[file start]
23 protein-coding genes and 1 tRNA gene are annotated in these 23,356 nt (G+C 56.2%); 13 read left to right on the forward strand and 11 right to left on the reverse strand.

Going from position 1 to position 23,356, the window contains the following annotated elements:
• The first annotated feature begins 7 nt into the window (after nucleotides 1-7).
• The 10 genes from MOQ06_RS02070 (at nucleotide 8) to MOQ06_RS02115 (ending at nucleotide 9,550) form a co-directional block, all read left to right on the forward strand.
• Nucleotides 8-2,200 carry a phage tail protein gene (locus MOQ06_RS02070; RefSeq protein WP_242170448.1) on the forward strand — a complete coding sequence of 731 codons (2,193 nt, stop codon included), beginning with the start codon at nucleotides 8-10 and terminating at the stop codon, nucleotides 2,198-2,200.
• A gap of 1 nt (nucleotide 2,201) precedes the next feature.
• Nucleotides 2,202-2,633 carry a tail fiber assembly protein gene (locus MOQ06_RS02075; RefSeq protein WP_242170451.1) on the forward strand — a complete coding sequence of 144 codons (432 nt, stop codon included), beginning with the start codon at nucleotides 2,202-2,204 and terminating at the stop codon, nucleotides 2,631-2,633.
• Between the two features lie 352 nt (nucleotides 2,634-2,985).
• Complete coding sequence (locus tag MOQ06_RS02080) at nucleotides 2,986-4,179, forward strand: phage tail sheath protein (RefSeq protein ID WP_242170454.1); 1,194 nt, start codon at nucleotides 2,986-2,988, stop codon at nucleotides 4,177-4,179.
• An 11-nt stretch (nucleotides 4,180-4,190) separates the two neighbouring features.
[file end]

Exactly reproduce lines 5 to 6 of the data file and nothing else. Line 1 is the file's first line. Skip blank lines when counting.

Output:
• Nucleotides 8-2,200 carry a phage tail protein gene (locus MOQ06_RS02070; RefSeq protein WP_242170448.1) on the forward strand — a complete coding sequence of 731 codons (2,193 nt, stop codon included), beginning with the start codon at nucleotides 8-10 and terminating at the stop codon, nucleotides 2,198-2,200.
• A gap of 1 nt (nucleotide 2,201) precedes the next feature.